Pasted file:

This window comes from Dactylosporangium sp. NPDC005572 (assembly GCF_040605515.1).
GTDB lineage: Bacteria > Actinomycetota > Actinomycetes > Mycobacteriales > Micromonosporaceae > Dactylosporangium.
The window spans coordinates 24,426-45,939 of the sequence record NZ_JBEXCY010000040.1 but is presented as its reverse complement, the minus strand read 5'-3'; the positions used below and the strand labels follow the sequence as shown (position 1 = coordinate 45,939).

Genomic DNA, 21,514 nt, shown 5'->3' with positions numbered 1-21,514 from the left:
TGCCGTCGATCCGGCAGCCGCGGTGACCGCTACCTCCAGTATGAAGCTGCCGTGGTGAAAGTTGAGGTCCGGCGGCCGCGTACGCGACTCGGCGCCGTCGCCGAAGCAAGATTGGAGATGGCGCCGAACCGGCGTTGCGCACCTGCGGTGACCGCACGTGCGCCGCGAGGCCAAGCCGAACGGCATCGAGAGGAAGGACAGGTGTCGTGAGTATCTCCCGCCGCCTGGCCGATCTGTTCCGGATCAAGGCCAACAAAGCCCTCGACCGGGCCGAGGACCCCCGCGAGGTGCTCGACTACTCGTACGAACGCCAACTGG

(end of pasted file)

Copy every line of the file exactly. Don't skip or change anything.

This window comes from Dactylosporangium sp. NPDC005572 (assembly GCF_040605515.1).
GTDB lineage: Bacteria > Actinomycetota > Actinomycetes > Mycobacteriales > Micromonosporaceae > Dactylosporangium.
The window spans coordinates 24,426-45,939 of the sequence record NZ_JBEXCY010000040.1 but is presented as its reverse complement, the minus strand read 5'-3'; the positions used below and the strand labels follow the sequence as shown (position 1 = coordinate 45,939).

Genomic DNA, 21,514 nt, shown 5'->3' with positions numbered 1-21,514 from the left:
TGCCGTCGATCCGGCAGCCGCGGTGACCGCTACCTCCAGTATGAAGCTGCCGTGGTGAAAGTTGAGGTCCGGCGGCCGCGTACGCGACTCGGCGCCGTCGCCGAAGCAAGATTGGAGATGGCGCCGAACCGGCGTTGCGCACCTGCGGTGACCGCACGTGCGCCGCGAGGCCAAGCCGAACGGCATCGAGAGGAAGGACAGGTGTCGTGAGTATCTCCCGCCGCCTGGCCGATCTGTTCCGGATCAAGGCCAACAAAGCCCTCGACCGGGCCGAGGACCCCCGCGAGGTGCTCGACTACTCGTACGAACGCCAACTGG